Today a young person experiencing kidney failure may receive a kidney from a living donor. Doctors do blood tests to see if a donor’s blood type is compatible with the recipient’s and if it is, further blood tests (tissue typing and cross-matching) are done to ensure a match. A living donation means better donor organ survival rates, there’s less waiting and the recipient may even avoid dialysis.

Until now it’s been a waiting game for my son and nephew. We knew they had the disease but their kidneys were healthy enough. Besides visiting nephrologists and receiving prescriptions for blood pressure medication to take pressure off the kidneys, there’s been nothing to discuss.

Now my sister is caring for my nephew and it’s a crash course in hemoglobin, potassium, phosphate and creatinine levels. She knows all about the renal diet, different types of dialysis,  the location of the MUHC’s three dialysis centres and which one to take my nephew to and when, that blood transfusions are a bad idea for a person who needs a kidney transplant, the list goes on.

I’m sorry I don’t have any relatives to talk to about this disease. I’m sure the cousins who died would have wanted to live a lot longer than they did. I only met them briefly but from what I remember they were intelligent, interesting folks, hard workers who made the most of their lives.

Right now a kidney transplant from a living donor is my nephew’s best bet. Thankfully his odds are excellent. A number of people have offered to donate a kidney and when his body is stronger and a match is found, he’ll receive a transplant.

My sons and nephew are blessed with amazing medical care and there are all sorts of potential cures on the horizon for Alport Syndrome and other kidney diseases.

I don’t know what else to do but learn more about Alport Syndrome, talk to people living with it or whose loved ones have it and prepare for when my son’s kidneys fail.  I’ll raise funds and give to groups such as the Kidney Foundation of Canada, whose staff and volunteers have already helped me tremendously with information and support, and the Alport Syndrome Foundation, an incredible organization that not only helps people living with this devastating disease realize they’re not alone, it advocates for people and funds research to find a cure to end Alport Syndrome forever.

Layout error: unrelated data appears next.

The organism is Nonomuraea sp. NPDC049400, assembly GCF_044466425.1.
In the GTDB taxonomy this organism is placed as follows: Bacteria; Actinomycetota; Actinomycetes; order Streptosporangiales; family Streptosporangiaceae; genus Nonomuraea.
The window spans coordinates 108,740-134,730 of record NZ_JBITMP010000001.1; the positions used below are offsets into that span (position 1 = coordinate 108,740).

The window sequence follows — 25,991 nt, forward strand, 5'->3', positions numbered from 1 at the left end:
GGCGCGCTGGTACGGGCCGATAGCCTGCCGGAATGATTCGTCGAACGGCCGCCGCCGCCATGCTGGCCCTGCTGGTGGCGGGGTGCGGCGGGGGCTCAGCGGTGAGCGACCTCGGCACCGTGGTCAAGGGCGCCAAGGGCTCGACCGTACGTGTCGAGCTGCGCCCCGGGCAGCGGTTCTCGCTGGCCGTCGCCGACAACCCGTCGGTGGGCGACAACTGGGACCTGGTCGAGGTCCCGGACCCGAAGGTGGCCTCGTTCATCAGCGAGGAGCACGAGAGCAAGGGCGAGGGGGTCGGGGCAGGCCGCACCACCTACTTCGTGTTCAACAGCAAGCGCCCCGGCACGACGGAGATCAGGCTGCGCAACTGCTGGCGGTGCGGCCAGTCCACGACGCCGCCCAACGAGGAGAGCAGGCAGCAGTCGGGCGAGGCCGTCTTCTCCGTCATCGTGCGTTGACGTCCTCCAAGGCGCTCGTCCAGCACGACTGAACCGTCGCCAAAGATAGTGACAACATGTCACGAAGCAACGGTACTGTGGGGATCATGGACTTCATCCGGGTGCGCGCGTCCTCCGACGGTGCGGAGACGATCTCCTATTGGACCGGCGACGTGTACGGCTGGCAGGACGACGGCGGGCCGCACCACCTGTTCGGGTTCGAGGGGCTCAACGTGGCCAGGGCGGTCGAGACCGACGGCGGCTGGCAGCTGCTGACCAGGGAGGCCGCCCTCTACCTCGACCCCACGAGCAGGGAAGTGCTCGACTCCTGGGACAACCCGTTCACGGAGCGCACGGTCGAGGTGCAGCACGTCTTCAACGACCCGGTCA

Inherited kidney disease – carriers’ guilt?

Aargh, some Montreal St. Patrick’s parade misconceptions

giant Saint Patrick at parade
Giant Saint Patrick figure at Montreal’s St Patrick’s Parade                            Rosana Prada/Flickr

Okay. It’s true that in spite of my last name I am only part Irish. If you look at my ancestry I’m probably more Scots and English than Irish. At this point, nine generations in Canada on my dad’s (O’Hanley) side and seven generations in Canada on my mom’s side, I am Canadian, not really Irish at all.

But having O’Hanley as a last name has meant for years I’ve had people in Quebec confuse my last name with that of the chocolate bar “O’Henry,” which isn’t even an Irish name, and I’ve often heard, “your last name is Irish, are you Irish?” So I’ve sort of embraced this Irish heritage and learned a bit about Irish culture and the community here.

Here are a few mistakes I see every year around parade time that for whatever reason drive me nuts:

Happy St. Patty’s Day!

I saw this written on the side of a float in yesterday’s Hudson’s St. Patrick’s Day Parade. The problem? It’s St. Paddy, not St. Patty! St. Paddy is a reference to Patrick, also spelled Pádraig. St. Patty would be St. Patricia. So the slogan on the side of the float should have said Happy St. Paddy’s Day!

The danger in getting it wrong? You could be mocked by the Irish in Ireland. There’s even a guy who’s been writing about this for years (check out Marcus Campbell’s “modest proposal” for Paddy, not Patty here). He even has a Twitter account where he posts such errors. Besides, mixing up Patty and Paddy makes people here look like ignorant Americans. 

St. Patrick’s Day Parade

While this is the correct name for Hudson’s annual parade, it’s not the correct name for Montreal’s parade. Technically Montreal’s parade is called the St. Patrick’s Parade, not the St. Patrick’s Day Parade. It usually doesn’t take place on the day itself (March 17), so the official name of the parade does not reference it. But the United Irish Societies of Montreal aren’t helping the media get the name right when the site description for their own website mentions the St. Patrick’s Day Parade! If you read the text on the site carefully you’ll see the event is officially called the St. Patrick’s Parade. But how many media outlets get it right? At this point they should probably change the name to match what it’s almost always called, Montréal’s St. Patrick’s Day Parade.

United Irish Society or United Irish Society of Montreal

It’s been getting better over the years but you usually see at least one media outlet get the parade organizer’s name wrong. I suppose the reason the name of this community organization is plural is because there were several societies involved in putting the parade together in 1928 when they took over running the parade. So it’s United Irish Societies of Montreal, and not United Irish Society or United Irish Society of Montreal.